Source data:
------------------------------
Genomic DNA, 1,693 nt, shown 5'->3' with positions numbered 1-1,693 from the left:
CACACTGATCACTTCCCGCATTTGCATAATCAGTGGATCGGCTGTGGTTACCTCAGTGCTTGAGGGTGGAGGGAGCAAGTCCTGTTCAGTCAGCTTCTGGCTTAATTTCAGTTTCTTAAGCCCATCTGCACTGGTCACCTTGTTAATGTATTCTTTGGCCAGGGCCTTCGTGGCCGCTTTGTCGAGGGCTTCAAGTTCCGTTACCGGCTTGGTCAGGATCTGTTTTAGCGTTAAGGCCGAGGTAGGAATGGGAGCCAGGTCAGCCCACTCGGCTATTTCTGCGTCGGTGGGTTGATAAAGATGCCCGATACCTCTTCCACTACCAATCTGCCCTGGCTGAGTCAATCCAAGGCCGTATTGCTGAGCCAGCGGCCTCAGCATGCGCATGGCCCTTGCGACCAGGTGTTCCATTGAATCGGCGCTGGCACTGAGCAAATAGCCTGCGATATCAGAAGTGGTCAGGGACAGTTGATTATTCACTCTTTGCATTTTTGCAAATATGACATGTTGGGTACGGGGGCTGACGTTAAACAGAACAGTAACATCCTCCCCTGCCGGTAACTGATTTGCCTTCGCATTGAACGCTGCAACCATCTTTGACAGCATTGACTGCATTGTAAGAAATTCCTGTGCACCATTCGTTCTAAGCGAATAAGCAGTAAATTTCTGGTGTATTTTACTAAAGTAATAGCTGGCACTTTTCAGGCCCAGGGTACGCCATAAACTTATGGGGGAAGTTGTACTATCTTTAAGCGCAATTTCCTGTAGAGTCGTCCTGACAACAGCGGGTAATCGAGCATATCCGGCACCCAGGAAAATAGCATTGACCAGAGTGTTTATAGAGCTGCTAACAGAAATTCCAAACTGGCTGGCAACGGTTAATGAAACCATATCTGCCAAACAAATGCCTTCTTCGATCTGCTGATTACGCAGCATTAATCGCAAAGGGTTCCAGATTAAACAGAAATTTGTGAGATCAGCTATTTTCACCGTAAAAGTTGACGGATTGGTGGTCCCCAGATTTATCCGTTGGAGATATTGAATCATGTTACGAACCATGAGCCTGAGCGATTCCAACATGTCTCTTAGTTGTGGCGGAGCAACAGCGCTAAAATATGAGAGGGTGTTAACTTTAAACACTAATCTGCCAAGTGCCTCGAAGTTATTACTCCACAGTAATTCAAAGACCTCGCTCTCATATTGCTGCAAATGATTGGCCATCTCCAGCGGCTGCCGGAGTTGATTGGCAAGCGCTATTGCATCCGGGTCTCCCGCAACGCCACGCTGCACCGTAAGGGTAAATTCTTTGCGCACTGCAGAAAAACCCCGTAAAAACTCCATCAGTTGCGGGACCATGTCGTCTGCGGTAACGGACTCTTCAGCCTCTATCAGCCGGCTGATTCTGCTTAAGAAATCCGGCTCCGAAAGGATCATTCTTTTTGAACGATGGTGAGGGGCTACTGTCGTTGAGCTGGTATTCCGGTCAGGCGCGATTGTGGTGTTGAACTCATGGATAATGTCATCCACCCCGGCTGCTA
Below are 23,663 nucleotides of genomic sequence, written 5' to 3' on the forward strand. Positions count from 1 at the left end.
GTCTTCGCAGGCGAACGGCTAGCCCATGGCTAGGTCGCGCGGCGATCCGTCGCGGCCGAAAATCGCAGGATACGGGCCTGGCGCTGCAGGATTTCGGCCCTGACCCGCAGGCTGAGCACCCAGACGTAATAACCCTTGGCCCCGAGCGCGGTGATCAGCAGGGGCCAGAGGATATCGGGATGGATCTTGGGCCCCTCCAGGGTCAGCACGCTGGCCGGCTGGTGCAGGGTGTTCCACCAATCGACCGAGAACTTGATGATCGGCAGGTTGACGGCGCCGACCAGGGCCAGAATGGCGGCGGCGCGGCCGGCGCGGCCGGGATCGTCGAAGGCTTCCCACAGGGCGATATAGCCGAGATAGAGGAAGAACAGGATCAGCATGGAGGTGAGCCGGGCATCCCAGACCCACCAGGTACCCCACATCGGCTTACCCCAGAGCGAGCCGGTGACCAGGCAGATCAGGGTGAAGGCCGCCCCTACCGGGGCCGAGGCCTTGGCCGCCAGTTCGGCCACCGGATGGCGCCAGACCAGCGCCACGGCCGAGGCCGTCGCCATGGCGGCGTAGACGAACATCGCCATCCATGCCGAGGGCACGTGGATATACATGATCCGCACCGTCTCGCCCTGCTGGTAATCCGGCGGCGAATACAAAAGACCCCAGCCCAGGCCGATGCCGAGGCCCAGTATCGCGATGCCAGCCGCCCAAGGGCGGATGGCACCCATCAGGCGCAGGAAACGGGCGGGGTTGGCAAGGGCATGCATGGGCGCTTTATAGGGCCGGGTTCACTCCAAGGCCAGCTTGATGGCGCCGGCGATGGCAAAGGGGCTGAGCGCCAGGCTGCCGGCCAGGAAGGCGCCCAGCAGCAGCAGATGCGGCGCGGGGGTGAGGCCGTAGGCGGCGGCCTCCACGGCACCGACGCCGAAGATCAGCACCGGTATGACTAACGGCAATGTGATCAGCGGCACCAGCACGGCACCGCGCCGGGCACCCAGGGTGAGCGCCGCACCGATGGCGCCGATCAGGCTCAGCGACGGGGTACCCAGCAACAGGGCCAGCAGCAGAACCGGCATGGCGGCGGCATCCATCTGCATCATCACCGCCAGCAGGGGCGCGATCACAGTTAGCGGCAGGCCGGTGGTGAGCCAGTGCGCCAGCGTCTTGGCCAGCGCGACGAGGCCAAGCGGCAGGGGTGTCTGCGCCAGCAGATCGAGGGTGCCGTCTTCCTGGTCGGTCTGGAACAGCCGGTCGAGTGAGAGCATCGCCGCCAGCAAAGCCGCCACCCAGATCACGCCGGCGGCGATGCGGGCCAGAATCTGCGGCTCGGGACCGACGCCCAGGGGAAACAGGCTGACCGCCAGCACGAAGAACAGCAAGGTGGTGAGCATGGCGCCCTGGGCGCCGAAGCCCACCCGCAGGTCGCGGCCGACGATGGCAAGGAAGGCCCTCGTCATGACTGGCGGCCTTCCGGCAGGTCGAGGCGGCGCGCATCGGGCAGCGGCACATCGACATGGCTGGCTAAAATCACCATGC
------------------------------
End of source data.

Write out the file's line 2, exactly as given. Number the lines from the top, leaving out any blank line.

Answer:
CACACTGATCACTTCCCGCATTTGCATAATCAGTGGATCGGCTGTGGTTACCTCAGTGCTTGAGGGTGGAGGGAGCAAGTCCTGTTCAGTCAGCTTCTGGCTTAATTTCAGTTTCTTAAGCCCATCTGCACTGGTCACCTTGTTAATGTATTCTTTGGCCAGGGCCTTCGTGGCCGCTTTGTCGAGGGCTTCAAGTTCCGTTACCGGCTTGGTCAGGATCTGTTTTAGCGTTAAGGCCGAGGTAGGAATGGGAGCCAGGTCAGCCCACTCGGCTATTTCTGCGTCGGTGGGTTGATAAAGATGCCCGATACCTCTTCCACTACCAATCTGCCCTGGCTGAGTCAATCCAAGGCCGTATTGCTGAGCCAGCGGCCTCAGCATGCGCATGGCCCTTGCGACCAGGTGTTCCATTGAATCGGCGCTGGCACTGAGCAAATAGCCTGCGATATCAGAAGTGGTCAGGGACAGTTGATTATTCACTCTTTGCATTTTTGCAAATATGACATGTTGGGTACGGGGGCTGACGTTAAACAGAACAGTAACATCCTCCCCTGCCGGTAACTGATTTGCCTTCGCATTGAACGCTGCAACCATCTTTGACAGCATTGACTGCATTGTAAGAAATTCCTGTGCACCATTCGTTCTAAGCGAATAAGCAGTAAATTTCTGGTGTATTTTACTAAAGTAATAGCTGGCACTTTTCAGGCCCAGGGTACGCCATAAACTTATGGGGGAAGTTGTACTATCTTTAAGCGCAATTTCCTGTAGAGTCGTCCTGACAACAGCGGGTAATCGAGCATATCCGGCACCCAGGAAAATAGCATTGACCAGAGTGTTTATAGAGCTGCTAACAGAAATTCCAAACTGGCTGGCAACGGTTAATGAAACCATATCTGCCAAACAAATGCCTTCTTCGATCTGCTGATTACGCAGCATTAATCGCAAAGGGTTCCAGATTAAACAGAAATTTGTGAGATCAGCTATTTTCACCGTAAAAGTTGACGGATTGGTGGTCCCCAGATTTATCCGTTGGAGATATTGAATCATGTTACGAACCATGAGCCTGAGCGATTCCAACATGTCTCTTAGTTGTGGCGGAGCAACAGCGCTAAAATATGAGAGGGTGTTAACTTTAAACACTAATCTGCCAAGTGCCTCGAAGTTATTACTCCACAGTAATTCAAAGACCTCGCTCTCATATTGCTGCAAATGATTGGCCATCTCCAGCGGCTGCCGGAGTTGATTGGCAAGCGCTATTGCATCCGGGTCTCCCGCAACGCCACGCTGCACCGTAAGGGTAAATTCTTTGCGCACTGCAGAAAAACCCCGTAAAAACTCCATCAGTTGCGGGACCATGTCGTCTGCGGTAACGGACTCTTCAGCCTCTATCAGCCGGCTGATTCTGCTTAAGAAATCCGGCTCCGAAAGGATCATTCTTTTTGAACGATGGTGAGGGGCTACTGTCGTTGAGCTGGTATTCCGGTCAGGCGCGATTGTGGTGTTGAACTCATGGATAATGTCATCCACCCCGGCTGCTA